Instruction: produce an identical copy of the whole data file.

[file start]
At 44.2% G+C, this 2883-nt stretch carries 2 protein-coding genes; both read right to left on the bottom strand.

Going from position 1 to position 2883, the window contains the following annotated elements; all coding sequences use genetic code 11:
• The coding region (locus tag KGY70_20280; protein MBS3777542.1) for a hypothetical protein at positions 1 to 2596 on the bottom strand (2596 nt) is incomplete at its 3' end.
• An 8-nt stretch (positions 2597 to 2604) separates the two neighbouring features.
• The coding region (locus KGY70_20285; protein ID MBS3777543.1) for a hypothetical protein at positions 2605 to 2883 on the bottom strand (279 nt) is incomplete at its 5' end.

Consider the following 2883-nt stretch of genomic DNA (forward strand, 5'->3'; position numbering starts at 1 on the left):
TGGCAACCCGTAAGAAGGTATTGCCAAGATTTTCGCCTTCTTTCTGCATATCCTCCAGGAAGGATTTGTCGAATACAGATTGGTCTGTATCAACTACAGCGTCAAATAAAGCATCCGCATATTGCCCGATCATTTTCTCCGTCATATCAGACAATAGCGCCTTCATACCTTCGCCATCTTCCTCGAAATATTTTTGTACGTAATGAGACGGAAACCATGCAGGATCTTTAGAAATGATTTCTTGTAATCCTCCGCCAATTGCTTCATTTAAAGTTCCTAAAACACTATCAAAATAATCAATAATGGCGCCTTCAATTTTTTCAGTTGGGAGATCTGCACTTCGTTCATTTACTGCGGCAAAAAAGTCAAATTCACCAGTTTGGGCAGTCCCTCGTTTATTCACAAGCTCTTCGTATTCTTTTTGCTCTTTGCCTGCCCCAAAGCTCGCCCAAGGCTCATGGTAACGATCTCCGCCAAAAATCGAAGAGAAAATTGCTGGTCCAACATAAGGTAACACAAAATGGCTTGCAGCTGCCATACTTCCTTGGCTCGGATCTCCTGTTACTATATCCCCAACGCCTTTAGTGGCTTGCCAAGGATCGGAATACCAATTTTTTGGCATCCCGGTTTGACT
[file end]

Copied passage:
At 44.2% G+C, this 2883-nt stretch carries 2 protein-coding genes; both read right to left on the bottom strand.

Going from position 1 to position 2883, the window contains the following annotated elements; all coding sequences use genetic code 11:
• The coding region (locus tag KGY70_20280; protein MBS3777542.1) for a hypothetical protein at positions 1 to 2596 on the bottom strand (2596 nt) is incomplete at its 3' end.
• An 8-nt stretch (positions 2597 to 2604) separates the two neighbouring features.
• The coding region (locus KGY70_20285; protein ID MBS3777543.1) for a hypothetical protein at positions 2605 to 2883 on the bottom strand (279 nt) is incomplete at its 5' end.

Consider the following 2883-nt stretch of genomic DNA (forward strand, 5'->3'; position numbering starts at 1 on the left):
TGGCAACCCGTAAGAAGGTATTGCCAAGATTTTCGCCTTCTTTCTGCATATCCTCCAGGAAGGATTTGTCGAATACAGATTGGTCTGTATCAACTACAGCGTCAAATAAAGCATCCGCATATTGCCCGATCATTTTCTCCGTCATATCAGACAATAGCGCCTTCATACCTTCGCCATCTTCCTCGAAATATTTTTGTACGTAATGAGACGGAAACCATGCAGGATCTTTAGAAATGATTTCTTGTAATCCTCCGCCAATTGCTTCATTTAAAGTTCCTAAAACACTATCAAAATAATCAATAATGGCGCCTTCAATTTTTTCAGTTGGGAGATCTGCACTTCGTTCATTTACTGCGGCAAAAAAGTCAAATTCACCAGTTTGGGCAGTCCCTCGTTTATTCACAAGCTCTTCGTATTCTTTTTGCTCTTTGCCTGCCCCAAAGCTCGCCCAAGGCTCATGGTAACGATCTCCGCCAAAAATCGAAGAGAAAATTGCTGGTCCAACATAAGGTAACACAAAATGGCTTGCAGCTGCCATACTTCCTTGGCTCGGATCTCCTGTTACTATATCCCCAACGCCTTTAGTGGCTTGCCAAGGATCGGAATACCAATTTTTTGGCATCCCGGTTTGACT